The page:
New York — A public meeting on Oct. 14 on the theme “Do It Like Durham” lived up to its promise of bringing the revolutionary spirit of the struggle against white supremacy to New York City. The two main speakers — Takiyah Thompson and Loan Tran — had come from North Carolina with other activists to explain the significance of the movement there that is shaking the foundations of racism implanted in this country through the capture and enslavement of millions of African people to be super-exploited by rich Southern plantation owners.
Thompson is the iconic figure in videos viewed around the world. She climbed up a tall ladder on Aug. 14 and placed a rope around a statue of a Confederate soldier that stood in front of the old Durham County courthouse.
A crowd of anti-racists then toppled this symbol of the Confederacy and the war to preserve slavery — the bloodiest war in U.S. history. Thompson and 14 others were arrested within days and given serious charges, including felonies.
Thompson received a standing ovation as she explained how talking about the struggle is therapeutic and enhanced her “desire to learn and understand the pathways to freedom — and the pitfalls.”
“I always fall back on friends and comrades,” said Thompson. “Revolutionary love is for the liberation of others and oneself. It’s all the same.” Her modesty in not talking about her own courageous conduct was deeply felt by the audience.
Loan Tran, another person arrested after the symbolic act against slavery and its virulent heritage in the U.S., emphasized that those arrested are proud of this struggle and “have done nothing wrong.”
Tran, who had been asked by many journalists why so many of those arrested are queer and/or trans people of color, said: “What I know, as a queer and gender nonconforming person of color, is that many of us fight because, materially, we have much to lose if we don’t fight — our safety, our jobs, our homes, our lives because of capitalist oppression. On the other hand, many of us fight because, materially, we don’t have much to lose — our safety, our jobs, our homes, our lives are already in jeopardy or stolen from us because of capitalist exploitation.”
Tran added: “Another key lesson from Durham that I’ve been sitting with is that while we must never underestimate the power of state repression, the answer is not paranoia or fear but to get organized. During the first week following the statue toppling, as organizers were targeted, arrested, getting their homes raided — not to mention being followed, doxed and threatened by white supremacists while the state turned its back on us — we had to make sure we were getting organized broader and deeper.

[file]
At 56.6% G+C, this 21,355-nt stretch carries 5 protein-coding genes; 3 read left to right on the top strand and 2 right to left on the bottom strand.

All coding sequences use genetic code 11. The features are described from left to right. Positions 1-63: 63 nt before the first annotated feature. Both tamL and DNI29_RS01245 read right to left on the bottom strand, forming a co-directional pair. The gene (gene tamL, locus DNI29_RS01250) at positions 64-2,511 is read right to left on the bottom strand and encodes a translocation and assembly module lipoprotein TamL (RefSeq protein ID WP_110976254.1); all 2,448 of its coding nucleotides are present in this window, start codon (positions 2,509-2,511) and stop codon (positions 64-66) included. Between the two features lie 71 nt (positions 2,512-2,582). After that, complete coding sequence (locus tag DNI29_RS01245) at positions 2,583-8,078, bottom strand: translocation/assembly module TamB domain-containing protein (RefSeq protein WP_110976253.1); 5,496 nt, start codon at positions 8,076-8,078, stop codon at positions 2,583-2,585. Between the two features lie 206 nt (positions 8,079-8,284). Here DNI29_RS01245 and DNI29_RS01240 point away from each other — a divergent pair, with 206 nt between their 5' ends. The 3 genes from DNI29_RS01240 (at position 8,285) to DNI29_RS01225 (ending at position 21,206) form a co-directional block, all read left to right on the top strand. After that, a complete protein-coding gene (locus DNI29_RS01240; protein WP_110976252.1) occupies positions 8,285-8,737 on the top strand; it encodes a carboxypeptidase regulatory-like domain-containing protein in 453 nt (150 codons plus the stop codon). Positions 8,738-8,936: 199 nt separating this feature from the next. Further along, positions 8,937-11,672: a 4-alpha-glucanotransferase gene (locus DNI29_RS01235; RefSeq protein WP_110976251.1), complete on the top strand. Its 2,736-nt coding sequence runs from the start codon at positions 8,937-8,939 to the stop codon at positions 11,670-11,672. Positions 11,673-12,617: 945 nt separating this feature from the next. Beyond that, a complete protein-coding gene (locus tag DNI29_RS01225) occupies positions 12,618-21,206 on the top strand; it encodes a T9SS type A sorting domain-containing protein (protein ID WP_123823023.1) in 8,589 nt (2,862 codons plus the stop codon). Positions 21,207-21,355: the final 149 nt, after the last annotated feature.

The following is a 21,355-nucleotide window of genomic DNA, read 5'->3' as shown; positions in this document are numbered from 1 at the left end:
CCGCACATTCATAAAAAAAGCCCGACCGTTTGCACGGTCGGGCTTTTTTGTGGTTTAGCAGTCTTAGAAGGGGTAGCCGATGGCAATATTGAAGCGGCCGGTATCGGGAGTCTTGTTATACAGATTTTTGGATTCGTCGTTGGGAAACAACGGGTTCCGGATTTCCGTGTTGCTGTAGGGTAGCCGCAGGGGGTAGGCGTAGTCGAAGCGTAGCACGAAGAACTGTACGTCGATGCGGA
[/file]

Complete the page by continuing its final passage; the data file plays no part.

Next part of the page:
“One strong example of this was an action on Aug. 17, which called for anti-racist fighters in our city to show up at the jail to turn themselves in, to say: ‘If you target some of us for tearing down white supremacy, then arrest us, too!’
“Hundreds showed up for this action, with over 70 people turning themselves in. One after another, they were turned away by the sheriffs.” Tran’s entire talk is online at workers.org.
The meeting blended in reports from New York on related struggles. Imani Henry spoke about the struggle in Brooklyn for affordable housing led by Equality for Flatbush. Teresa Gutierrez announced efforts underway to send a brigade to Puerto Rico to support the people there battling the Trump administration’s criminal neglect and insults after the devastation of Hurricane Irma.
William Camacaro gave a brief update on the new threats by the U.S. against Venezuela. John Steffin reported on a struggle at Columbia University to cancel speaking invitations to far-right ideologues.
The program was further enlivened by a powerful rap and hip-hop number delivered by Vijou Bryant of Gabriela New York, a Filipina women’s group. Bryant is also co-coordinator of the International Working Women’s Day Coalition and is of both Philippine and African-American heritage.